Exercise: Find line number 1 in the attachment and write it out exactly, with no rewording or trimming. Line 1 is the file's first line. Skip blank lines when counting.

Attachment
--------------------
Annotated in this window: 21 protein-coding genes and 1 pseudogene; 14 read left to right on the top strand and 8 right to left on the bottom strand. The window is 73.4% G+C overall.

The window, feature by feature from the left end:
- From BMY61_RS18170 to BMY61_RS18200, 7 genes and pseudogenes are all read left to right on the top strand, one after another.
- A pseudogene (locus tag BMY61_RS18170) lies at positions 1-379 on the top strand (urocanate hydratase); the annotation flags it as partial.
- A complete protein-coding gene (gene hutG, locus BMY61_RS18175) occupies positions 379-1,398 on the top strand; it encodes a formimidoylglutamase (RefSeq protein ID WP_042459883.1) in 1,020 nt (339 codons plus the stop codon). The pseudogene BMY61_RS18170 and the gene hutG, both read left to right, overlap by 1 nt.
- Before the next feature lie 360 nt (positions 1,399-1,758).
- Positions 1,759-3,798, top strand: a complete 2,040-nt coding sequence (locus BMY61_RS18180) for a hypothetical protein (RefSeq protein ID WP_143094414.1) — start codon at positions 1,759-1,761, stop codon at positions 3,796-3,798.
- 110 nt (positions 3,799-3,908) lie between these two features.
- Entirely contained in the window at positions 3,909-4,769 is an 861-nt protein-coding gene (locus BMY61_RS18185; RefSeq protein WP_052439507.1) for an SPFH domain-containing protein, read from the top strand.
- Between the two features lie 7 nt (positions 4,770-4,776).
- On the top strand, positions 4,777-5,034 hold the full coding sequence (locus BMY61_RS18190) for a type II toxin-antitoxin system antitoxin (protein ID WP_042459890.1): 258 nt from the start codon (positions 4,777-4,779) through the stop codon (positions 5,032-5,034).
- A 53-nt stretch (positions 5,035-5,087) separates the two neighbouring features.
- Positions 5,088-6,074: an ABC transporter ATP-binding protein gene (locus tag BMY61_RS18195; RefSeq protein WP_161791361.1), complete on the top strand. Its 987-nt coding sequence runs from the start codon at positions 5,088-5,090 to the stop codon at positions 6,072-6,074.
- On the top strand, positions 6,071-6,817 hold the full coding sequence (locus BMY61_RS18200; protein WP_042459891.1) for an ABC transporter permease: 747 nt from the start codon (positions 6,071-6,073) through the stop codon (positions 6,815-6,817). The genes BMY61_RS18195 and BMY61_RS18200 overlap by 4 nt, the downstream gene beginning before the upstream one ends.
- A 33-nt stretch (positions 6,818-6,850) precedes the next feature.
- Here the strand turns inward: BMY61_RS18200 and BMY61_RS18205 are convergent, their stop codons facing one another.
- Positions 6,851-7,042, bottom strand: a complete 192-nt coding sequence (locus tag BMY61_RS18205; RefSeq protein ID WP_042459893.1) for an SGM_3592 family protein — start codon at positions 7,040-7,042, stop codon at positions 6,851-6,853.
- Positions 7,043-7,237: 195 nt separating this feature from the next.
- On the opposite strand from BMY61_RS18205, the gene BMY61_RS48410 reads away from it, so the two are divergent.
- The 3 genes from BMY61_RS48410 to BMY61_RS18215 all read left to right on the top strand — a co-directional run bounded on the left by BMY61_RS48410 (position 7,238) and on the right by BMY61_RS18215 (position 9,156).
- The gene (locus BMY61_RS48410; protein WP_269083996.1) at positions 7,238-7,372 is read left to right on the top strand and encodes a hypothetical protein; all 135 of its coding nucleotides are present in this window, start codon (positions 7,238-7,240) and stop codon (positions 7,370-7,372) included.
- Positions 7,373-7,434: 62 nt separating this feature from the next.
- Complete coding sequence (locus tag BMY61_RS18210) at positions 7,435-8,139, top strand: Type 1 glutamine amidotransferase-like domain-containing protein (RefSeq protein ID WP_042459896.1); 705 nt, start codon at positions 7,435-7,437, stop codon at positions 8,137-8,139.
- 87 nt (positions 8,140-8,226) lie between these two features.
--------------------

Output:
Annotated in this window: 21 protein-coding genes and 1 pseudogene; 14 read left to right on the top strand and 8 right to left on the bottom strand. The window is 73.4% G+C overall.